The War of 1812

Which One Was That?

The victory of the USS Constitution over the HMS Guerriere in the War of 1812 by Anton Otto (credit: The Navy-Naval Historical Center)

“The Star Spangled Banner,” Tecumseh, the Battle of New Orleans, Andrew Jackson, the burning of Washington, D.C. and the Library of Congress: These are the schoolbook flashcards associated with the War of 1812. Yet while the war was vividly remembered for the first 50 years after it was fought, its history has largely failed to capture imaginations since then.

In this hour of BackStory we go beyond the trivia to take a closer look at the War of 1812. On the occasion of its bicentennial, we ask what this now-obscure war did to shape the United States. Why did we fight it to begin with? What did we have to prove and did we prove it? What drama and passion did Francis Scott Key see in this war that inspired him to pen the “Star Spangled Banner”? What about this war have we chosen to remember and how ?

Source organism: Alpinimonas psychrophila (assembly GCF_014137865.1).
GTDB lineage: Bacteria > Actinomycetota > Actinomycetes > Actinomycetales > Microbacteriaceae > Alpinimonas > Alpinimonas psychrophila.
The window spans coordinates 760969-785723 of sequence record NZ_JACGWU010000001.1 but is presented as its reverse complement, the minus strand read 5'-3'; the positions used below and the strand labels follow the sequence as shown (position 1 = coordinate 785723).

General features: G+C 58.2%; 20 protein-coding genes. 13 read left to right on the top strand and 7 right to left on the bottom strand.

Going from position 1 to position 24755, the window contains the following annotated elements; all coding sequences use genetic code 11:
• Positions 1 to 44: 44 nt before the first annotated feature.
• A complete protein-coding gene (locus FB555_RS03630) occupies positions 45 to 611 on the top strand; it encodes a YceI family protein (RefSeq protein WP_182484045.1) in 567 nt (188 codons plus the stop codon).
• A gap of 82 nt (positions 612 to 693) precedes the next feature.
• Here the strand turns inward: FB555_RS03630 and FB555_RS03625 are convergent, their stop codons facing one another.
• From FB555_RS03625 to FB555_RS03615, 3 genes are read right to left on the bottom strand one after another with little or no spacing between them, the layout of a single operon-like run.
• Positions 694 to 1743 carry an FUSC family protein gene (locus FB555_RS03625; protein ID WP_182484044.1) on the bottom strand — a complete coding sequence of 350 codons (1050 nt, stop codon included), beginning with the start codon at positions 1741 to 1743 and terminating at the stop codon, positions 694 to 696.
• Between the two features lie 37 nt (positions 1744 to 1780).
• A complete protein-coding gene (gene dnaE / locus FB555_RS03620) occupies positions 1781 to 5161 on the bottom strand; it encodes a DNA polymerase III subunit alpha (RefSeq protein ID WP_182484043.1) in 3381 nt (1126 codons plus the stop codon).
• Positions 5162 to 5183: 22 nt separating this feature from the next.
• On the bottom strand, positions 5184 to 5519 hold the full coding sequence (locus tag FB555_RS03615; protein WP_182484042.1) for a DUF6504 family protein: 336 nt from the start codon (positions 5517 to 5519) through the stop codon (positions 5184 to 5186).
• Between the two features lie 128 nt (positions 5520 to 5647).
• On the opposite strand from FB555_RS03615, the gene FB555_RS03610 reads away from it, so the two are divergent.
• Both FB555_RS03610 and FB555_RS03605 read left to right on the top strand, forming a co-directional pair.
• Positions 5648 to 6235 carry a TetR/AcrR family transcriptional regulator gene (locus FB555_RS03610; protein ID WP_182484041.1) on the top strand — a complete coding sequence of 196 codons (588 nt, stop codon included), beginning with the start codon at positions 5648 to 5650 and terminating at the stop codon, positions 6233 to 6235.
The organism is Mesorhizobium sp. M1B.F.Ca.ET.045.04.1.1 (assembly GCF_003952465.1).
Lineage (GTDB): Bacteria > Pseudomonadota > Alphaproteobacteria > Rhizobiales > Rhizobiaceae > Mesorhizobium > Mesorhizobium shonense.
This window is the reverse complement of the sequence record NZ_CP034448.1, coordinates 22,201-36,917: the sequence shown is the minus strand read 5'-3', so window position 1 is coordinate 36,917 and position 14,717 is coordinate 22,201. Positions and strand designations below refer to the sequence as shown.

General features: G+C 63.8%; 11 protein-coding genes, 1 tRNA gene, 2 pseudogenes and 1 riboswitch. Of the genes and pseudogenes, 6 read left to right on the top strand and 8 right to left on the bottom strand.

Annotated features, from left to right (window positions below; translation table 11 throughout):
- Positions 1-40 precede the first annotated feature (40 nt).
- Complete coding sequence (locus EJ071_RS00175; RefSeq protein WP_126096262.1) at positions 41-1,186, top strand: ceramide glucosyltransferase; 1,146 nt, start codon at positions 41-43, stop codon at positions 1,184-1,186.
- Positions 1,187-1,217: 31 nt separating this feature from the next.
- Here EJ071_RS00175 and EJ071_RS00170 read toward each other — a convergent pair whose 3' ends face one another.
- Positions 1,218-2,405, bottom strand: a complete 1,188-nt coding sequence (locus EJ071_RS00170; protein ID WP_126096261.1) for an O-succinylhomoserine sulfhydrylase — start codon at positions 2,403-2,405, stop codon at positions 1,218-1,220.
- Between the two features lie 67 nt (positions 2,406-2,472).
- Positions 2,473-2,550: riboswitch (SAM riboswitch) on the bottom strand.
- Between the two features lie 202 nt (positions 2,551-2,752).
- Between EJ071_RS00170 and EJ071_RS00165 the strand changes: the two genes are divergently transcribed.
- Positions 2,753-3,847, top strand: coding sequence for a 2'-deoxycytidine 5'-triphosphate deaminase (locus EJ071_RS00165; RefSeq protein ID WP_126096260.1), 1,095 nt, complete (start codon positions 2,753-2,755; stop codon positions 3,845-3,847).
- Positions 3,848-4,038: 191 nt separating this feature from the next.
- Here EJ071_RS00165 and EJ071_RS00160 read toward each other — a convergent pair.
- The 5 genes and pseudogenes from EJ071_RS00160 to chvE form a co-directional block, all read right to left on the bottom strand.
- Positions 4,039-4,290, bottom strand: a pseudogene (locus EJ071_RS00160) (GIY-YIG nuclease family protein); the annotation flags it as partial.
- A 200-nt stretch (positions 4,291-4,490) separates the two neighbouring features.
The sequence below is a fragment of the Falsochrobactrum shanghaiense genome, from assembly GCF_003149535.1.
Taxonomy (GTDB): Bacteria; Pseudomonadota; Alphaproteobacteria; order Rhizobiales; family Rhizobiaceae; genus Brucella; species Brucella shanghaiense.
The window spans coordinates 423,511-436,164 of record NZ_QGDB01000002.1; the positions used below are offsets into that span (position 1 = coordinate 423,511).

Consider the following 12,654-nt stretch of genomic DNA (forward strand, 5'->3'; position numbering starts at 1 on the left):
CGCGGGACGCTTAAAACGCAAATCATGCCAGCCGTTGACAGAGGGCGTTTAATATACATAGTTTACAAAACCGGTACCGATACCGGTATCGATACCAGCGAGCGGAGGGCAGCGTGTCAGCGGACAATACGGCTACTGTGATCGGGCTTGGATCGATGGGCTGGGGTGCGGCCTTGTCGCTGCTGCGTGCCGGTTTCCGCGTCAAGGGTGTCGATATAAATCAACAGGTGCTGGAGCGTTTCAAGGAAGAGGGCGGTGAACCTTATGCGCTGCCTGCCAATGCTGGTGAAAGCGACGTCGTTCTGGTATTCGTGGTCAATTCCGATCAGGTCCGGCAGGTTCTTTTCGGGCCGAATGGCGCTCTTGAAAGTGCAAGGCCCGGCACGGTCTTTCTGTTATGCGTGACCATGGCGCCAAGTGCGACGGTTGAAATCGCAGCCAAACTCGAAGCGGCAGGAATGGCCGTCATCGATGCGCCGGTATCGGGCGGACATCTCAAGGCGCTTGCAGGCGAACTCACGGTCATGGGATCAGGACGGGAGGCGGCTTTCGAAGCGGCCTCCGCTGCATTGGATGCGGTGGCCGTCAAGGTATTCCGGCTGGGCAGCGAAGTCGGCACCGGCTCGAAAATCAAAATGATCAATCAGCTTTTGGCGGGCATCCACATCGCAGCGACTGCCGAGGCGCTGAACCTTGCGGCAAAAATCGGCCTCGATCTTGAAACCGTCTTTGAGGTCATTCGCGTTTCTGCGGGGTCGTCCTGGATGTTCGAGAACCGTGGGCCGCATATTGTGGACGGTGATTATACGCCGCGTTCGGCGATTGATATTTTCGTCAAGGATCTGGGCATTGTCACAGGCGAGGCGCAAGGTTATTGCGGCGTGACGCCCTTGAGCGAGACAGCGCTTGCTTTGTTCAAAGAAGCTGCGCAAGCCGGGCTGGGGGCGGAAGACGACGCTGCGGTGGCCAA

We want your input as we shape this episode. Do you remember being taught the War of 1812 in school? If so, how was it taught and what facts or stories about the war stood out to you? What is your sense of how the war shaped the country, if it shaped it at all? What did we gain or lose from fighting it? Please share your stories, questions, and ideas below.


Comments (9)

{Discussion is closed
  1. Sherman Dorn

    You *have* to talk with Mills Kelly (George Mason University) and the students in his spring class who discovered the inaccuracy on a Maryland historical sign… in the middle of a class on historical hoaxes.

  2. Sherman Dorn

    One correction: the relevant historical sign was at the National Museum of American History about the name of the building where the flag was sewn that was flying at Ft. McHenry during the night that inspired the Star Spangled Banner.

  3. Charles Ambler

    Listen to historian Andrew Lambert’s BBC History Magazine May 12th podcast on the War of 1812, where he pokes fun at what he claims is the American textbook view that the US won the war. Lambert argues it had nothing to do with maritime rights and everything to do with expansionism. And the British clearly won.